Elizabeth Taylor: Tribute to a Supernova

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I recently overheard someone complaining about the overuse of the word ‘iconic,’ especially as it related to fashion and style. Elizabeth Taylor’s passing has caused me to reflect somewhat both on what it means to be an icon and the notion of stardom. I think, Elizabeth Taylor was a rare case where those two words, ‘star’ and ‘icon’ on their own each seem inadequate to describe her role in this world. A journalist once referred to Taylor as something beyond a ‘star’ – calling her instead, a “supernova among stars.”[1] I think that is the best possible description, and that is how I will remember her.

Taylor was well known for her personal life and humanitarian efforts, but she also left a significant mark on the history of fashion and popular culture. She developed a line of perfumes and many will remember her love of diamond jewelry, but much of her impact on fashion comes directly from her work in film. Her acting range was impressive and she excelled in both comedy and dramas – National Velvet, Father of the Bride, A Place in the Sun, Cat on a Hot Tin Roof, Cleopatra, Butterfield 8 and many, many more. Though one could easily discuss any number of her familiar screen styles, this brief post will focus on her sex appeal and appearance in A Place in the Sun –  one of my personal favorites.

Sex Symbol

Elizabeth Taylor starred alongside some of the most attractive male stars – such as Rock Hudson, James Dean, Paul Newman and Montgomery Clift – but her sex appeal rivaled or surpassed theirs on the screen. Some of her most memorable, sexy and daring ‘looks’ were designed by the Edith Head.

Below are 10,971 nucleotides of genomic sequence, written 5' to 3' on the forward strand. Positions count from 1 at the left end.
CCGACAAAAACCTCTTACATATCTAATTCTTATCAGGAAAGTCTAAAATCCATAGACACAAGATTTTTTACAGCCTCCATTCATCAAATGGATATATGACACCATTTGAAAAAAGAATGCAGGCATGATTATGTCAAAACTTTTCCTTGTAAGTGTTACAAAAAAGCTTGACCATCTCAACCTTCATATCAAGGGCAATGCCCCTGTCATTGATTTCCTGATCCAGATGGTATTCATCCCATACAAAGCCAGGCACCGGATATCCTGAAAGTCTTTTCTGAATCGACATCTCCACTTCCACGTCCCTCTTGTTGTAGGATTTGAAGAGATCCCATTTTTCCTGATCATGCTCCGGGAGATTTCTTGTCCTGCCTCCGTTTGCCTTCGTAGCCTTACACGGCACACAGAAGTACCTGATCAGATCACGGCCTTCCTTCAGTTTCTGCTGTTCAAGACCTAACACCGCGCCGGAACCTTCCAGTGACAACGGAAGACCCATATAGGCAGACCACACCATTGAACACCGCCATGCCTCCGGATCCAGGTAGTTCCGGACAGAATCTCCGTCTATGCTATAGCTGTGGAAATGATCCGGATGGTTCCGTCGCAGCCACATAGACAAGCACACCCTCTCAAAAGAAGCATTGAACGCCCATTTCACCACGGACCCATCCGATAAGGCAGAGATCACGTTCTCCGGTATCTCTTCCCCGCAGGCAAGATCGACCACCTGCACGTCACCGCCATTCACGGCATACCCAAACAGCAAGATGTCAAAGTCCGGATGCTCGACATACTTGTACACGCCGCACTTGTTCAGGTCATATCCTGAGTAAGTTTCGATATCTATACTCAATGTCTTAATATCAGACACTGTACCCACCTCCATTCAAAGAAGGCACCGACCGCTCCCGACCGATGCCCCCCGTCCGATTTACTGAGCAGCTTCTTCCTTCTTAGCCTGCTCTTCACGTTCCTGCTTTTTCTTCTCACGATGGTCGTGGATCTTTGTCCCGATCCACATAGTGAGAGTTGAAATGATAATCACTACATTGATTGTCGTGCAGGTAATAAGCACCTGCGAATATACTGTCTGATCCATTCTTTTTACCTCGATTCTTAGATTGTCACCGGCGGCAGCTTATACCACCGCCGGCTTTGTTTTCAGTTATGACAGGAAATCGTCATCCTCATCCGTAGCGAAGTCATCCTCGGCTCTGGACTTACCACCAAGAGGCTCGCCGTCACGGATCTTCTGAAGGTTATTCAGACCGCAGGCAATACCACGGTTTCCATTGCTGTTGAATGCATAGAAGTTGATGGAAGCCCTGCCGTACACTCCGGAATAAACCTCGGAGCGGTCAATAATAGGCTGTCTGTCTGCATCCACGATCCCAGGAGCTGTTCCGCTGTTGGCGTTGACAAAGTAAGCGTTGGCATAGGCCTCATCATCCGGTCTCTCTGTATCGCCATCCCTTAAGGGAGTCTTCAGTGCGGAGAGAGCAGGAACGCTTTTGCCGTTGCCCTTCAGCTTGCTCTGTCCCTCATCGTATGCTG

Elizabeth Taylor in Cat on a Hot Tin Roof in 1958 (Image via Daily Mail)

Taylor was not ignorant of her influence, but at first it took her some getting used to. She said, “I’m just a normal girl with the average faults and virtues, but being a movie actress I wasn’t allowed to develop on normal lines. I’ve been able to wear a plunging neckline since I was fourteen years old, and ever since then people have expected me to act as old as I look.”[2]

Later, she reflected: “I am not a ‘sex queen’ or a ‘sex symbol.’ I really don’t think that’s why people come to my movies. I don’t think I want to be one. ‘Sex symbol’ kind of suggests bathrooms in hotels or something.”[3] Despite her desire to ‘not’ be a sex symbol, directors continually cast her in that role – often coupled with a ‘rich girl’ persona. A classic example of that is her role in A Place in the Sun.

 

A Place in the Sun and Fashion History

After George Stevens, who directed A Place in the Sun, cast Taylor in the role of Angela he said, “The part calls for not so much a real girl, as the girl on the candy-box cover, the beautiful girl in the yellow Cadillac convertible that every American boy sometime or other thinks he can marry.” [4]

Image via CaddyInfo

This role in particular helped solidify Taylor in the American public as an ideal of femininity and beauty – despite her characters flaws. Even the other actors in the film were not immune. Shelly Winters went so far as to ask the director if Elizabeth Taylor really needed to be that beautiful in the movie, “I was kidding, but I wasn’t,” Winters said. “I mean, with that beautiful black curly hair, enormous violet eyes, tiny waist, and gorgeous bosom….Besides that, she kept driving an enormous white convertible Cadillac through the picture.”[5]

Elizabeth Taylor and Montgomery Clift in “A Place in the Sun” (1951) Image via FanPop.